Caribou-Targhee National Forest and the Jedediah Smith Wilderness Area are managed by the National Forest Service and offer rich habitat for our native wild animals, providing homes and migratory pathways for grizzly and black bears, cougars, wolves, and other predatory mammals. Elk, mule and whitetail deer, marmots, skunks, and ermine are also part of the fauna. Within our property lines, the South Leigh Creek corridor widens and narrows in sections by ongoing development, still capable of providing prime nesting and foraging for great gray owls and other raptors, as well as serving as vital breeding waters for Yellowstone cutthroat trout. Grasses, sagebrush, cottonwoods, aspens, and a variety of conifers line the creek, giving cover for the flow of wildlife within. All of this wildlife is at risk of disappearing—in fact, there has been a notable decline in observable animal activity.

Development along South Leigh Creek has increased exponentially since the beginning of 2021 with new residential structures and platted subdivisions cropping up along an 11 mile pathway that is critical for a thriving wild population. Through the framework of Reconnection Ecology™, we’re working to preserve the corridor by spreading the message about the unique qualities of the land we live on and its importance for all of Life. Raising funds to purchase and preserve available parcels is ongoing.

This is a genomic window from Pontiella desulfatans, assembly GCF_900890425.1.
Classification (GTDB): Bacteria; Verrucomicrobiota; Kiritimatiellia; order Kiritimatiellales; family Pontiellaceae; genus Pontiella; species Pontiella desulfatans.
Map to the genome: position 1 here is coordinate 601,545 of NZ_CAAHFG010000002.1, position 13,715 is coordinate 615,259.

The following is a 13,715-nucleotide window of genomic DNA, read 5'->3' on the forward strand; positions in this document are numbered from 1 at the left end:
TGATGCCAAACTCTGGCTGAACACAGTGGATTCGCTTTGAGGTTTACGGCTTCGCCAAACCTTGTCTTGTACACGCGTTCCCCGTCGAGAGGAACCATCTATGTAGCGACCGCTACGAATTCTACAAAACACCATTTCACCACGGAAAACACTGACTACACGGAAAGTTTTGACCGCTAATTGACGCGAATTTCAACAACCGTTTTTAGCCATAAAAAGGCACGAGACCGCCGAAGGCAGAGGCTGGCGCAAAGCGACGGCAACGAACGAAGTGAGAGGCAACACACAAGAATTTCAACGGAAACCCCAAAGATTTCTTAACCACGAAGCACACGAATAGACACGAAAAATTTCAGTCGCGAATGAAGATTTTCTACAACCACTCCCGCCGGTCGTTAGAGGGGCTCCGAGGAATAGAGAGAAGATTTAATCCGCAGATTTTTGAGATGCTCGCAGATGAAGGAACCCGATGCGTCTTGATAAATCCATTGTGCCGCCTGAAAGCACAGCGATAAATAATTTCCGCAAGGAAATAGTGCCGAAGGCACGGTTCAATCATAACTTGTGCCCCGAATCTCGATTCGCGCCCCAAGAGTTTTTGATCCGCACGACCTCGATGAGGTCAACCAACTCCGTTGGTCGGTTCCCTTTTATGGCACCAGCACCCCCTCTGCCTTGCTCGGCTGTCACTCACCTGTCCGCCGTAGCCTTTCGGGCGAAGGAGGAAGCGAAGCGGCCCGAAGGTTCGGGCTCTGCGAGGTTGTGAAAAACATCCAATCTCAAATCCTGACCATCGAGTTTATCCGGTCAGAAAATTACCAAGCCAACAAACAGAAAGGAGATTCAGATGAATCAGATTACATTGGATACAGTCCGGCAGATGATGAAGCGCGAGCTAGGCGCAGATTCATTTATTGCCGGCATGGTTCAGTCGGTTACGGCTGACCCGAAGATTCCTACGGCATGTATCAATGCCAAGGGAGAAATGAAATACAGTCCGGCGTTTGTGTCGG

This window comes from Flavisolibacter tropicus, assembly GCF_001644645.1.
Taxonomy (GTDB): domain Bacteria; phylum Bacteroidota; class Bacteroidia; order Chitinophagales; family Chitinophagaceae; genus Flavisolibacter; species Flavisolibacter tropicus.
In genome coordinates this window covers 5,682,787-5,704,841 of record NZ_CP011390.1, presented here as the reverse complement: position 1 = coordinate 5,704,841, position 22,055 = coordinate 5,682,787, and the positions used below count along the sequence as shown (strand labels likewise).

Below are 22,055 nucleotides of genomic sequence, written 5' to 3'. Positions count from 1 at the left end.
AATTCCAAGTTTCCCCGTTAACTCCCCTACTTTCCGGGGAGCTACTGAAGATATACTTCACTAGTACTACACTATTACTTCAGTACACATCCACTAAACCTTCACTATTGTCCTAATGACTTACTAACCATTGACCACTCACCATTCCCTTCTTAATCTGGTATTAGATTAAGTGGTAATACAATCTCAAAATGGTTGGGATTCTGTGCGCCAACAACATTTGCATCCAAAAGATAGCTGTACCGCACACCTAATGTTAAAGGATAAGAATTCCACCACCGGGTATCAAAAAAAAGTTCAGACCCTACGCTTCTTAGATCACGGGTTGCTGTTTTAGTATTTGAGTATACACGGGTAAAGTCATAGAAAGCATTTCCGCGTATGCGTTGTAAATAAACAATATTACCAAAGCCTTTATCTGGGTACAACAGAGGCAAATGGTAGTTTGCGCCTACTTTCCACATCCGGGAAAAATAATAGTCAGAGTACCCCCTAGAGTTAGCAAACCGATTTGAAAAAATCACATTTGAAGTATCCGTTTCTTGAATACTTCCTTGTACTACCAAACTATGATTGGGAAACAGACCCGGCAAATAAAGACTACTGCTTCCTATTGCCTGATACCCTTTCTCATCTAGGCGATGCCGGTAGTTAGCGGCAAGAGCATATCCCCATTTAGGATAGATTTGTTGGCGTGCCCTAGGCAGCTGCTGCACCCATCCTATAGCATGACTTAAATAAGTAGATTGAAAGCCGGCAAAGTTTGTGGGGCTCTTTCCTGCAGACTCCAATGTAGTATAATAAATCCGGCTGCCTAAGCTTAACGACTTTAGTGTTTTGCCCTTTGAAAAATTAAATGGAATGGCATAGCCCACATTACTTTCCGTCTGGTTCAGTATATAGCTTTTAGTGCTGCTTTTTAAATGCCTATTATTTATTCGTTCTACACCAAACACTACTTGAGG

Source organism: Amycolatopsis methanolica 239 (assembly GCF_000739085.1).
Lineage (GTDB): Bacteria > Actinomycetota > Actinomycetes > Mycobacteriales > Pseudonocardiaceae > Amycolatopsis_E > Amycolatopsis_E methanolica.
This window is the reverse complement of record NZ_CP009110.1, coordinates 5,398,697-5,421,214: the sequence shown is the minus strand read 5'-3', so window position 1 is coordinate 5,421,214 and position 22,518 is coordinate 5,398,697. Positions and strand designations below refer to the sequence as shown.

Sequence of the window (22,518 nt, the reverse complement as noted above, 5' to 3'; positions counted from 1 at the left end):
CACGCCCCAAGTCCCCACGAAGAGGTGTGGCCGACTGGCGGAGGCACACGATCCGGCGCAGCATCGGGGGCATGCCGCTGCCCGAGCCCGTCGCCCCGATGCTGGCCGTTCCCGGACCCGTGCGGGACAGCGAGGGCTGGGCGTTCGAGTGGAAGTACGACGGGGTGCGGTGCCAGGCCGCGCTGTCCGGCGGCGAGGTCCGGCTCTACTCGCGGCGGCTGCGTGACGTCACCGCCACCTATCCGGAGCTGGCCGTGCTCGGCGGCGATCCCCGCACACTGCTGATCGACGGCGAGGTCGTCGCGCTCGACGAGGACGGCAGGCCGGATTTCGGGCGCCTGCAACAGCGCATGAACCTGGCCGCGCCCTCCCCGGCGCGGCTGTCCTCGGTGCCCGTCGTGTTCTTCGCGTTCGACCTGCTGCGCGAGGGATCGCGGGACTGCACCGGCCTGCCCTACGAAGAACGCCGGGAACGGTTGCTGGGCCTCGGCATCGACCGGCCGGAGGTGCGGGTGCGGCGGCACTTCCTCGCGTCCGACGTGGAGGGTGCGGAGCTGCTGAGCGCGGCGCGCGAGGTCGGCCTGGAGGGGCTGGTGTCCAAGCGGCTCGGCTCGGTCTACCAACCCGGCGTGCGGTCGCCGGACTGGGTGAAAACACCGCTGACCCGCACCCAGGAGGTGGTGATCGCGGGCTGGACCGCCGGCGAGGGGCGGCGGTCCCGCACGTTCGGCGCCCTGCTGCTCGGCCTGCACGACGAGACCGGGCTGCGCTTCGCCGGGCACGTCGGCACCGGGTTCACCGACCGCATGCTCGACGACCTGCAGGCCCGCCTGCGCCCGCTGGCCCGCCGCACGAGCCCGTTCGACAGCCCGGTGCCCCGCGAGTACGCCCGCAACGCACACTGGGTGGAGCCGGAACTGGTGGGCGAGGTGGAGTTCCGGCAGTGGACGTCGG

When we talk about reconnecting with all that’s wild and alive, it should be understood that we’re talking about land and water and all of the life within. The land itself has a voice that needs to be heard. When we listen and act to fulfill the needs of the land, we ensure our own ability to live along with myriad ecosystems that breathe life into all flora and fauna.

Earthfire land is especially vibrant, perhaps because it is still relatively undisturbed, its full vitality able to express itself. But land everywhere is the source of renewed life and hope and magic. Even paved over, the asphalt cracks, plants push through, and life reasserts itself.

Wildlife Ambassadors

Our sanctuary animals are the heartbeat of Earthfire.

Coming to us through a variety of circumstances, our domesticated wildlife cannot survive in the wild. Some were kept as pets, some came from fur or meat farms, and others were surrendered to us. All of them are cared for throughout their lifetimes. Our animals serve as vibrant, evocative emissaries for their species and for species individuality, opening the door for all of us to see ourselves and nature through different eyes–eyes that recognize and embrace our interconnectedness with all of Earth’s ecosystems.

Jean Simpson with Nima and Bluebell the Bison

Our Team

In the years since Earthfire’s inception, we have built up a team of like-minded individuals passionate about reawakening our deep connection to wildlife and nature through Reconnection Ecology™, expanding our sense of community to include all living beings, and moving us to protect thriving habitats for all life.